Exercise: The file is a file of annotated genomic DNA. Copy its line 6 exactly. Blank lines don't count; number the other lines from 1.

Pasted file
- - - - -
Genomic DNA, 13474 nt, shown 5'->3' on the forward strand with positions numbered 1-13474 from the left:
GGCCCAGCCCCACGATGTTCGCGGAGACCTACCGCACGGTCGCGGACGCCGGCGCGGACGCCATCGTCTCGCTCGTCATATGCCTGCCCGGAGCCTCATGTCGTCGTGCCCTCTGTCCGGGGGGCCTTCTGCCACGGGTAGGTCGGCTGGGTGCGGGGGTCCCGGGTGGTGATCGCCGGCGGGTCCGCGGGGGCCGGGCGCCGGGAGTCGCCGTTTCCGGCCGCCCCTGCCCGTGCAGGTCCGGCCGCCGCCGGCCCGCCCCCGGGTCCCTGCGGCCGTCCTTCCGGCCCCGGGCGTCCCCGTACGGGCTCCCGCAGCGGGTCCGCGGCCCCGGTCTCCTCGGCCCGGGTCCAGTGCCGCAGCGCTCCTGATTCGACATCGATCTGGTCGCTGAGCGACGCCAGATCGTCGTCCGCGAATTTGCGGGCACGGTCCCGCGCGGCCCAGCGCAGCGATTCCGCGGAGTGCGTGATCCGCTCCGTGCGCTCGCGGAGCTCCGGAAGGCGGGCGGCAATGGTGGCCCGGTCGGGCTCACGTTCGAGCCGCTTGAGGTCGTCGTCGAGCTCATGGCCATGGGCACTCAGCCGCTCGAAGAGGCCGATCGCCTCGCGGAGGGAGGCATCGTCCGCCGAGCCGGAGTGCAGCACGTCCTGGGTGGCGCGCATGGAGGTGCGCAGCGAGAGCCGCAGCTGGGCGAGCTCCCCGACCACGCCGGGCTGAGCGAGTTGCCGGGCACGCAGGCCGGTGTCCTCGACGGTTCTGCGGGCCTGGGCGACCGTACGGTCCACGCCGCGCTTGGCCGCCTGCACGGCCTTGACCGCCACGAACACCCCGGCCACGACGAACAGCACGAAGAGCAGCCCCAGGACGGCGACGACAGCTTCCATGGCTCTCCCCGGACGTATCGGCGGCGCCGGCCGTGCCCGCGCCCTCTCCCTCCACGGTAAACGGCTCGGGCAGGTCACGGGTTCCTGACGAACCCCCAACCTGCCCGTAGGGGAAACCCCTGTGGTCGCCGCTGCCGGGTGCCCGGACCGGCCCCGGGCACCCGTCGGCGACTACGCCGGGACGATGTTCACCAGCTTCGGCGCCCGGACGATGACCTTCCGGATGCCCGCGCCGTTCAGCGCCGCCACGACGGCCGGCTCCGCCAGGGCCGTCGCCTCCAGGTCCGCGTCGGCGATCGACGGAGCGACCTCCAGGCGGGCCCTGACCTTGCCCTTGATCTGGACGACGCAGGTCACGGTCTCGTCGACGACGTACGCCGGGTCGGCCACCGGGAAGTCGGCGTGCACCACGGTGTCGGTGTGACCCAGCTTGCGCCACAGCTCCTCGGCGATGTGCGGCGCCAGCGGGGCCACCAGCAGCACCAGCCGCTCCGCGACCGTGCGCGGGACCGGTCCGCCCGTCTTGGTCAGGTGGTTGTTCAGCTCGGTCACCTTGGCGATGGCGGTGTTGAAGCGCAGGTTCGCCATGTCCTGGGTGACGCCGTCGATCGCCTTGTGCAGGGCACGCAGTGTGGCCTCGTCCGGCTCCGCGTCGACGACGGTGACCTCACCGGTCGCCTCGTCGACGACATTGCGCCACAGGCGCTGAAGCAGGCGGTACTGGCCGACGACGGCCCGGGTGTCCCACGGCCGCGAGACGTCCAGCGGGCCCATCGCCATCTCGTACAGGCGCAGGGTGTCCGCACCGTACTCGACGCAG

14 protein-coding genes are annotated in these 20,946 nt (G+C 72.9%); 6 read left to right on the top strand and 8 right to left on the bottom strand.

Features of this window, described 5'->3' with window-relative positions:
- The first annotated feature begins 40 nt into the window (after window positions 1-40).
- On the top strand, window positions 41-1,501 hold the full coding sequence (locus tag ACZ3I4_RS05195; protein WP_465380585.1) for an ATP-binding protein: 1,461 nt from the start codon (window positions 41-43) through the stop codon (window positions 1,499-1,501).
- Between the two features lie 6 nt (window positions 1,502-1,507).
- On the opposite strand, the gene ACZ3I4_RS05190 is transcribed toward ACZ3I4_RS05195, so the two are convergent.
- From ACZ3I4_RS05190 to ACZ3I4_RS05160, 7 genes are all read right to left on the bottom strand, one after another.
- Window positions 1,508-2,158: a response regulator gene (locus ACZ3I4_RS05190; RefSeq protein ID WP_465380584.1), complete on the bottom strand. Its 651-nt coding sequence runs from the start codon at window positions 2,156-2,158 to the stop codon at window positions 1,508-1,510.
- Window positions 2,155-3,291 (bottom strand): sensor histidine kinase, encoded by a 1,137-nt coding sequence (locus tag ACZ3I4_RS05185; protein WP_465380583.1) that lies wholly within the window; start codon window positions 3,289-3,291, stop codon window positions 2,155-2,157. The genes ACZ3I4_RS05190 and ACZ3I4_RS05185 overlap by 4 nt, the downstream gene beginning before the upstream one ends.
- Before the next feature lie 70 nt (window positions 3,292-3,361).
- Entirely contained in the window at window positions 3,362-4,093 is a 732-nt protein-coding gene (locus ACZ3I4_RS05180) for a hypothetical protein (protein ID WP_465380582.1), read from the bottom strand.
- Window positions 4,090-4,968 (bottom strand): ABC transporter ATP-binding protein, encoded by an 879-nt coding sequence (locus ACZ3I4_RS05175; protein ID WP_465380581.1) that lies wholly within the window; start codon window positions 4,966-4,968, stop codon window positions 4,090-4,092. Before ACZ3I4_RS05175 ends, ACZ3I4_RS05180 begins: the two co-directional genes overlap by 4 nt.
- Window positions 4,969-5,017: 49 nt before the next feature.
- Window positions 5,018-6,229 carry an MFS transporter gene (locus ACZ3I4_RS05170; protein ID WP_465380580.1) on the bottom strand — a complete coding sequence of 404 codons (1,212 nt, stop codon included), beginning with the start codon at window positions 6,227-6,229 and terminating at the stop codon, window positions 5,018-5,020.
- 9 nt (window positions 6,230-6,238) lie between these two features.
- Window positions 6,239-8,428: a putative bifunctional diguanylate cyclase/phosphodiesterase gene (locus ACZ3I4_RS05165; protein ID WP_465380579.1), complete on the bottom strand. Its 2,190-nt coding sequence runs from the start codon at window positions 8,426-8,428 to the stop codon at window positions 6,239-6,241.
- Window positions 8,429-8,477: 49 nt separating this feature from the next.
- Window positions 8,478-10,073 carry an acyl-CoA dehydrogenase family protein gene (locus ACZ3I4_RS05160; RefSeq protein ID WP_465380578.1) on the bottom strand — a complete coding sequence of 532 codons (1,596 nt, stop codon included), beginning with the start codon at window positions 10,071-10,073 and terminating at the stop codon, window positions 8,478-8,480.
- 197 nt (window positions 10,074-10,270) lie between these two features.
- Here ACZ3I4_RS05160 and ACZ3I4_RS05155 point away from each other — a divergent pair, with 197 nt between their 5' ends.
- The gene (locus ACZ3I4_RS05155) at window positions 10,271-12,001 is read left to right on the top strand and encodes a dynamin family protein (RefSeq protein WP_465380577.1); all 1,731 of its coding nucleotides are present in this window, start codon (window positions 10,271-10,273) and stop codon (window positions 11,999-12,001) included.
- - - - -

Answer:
- On the top strand, window positions 41-1,501 hold the full coding sequence (locus tag ACZ3I4_RS05195; protein WP_465380585.1) for an ATP-binding protein: 1,461 nt from the start codon (window positions 41-43) through the stop codon (window positions 1,499-1,501).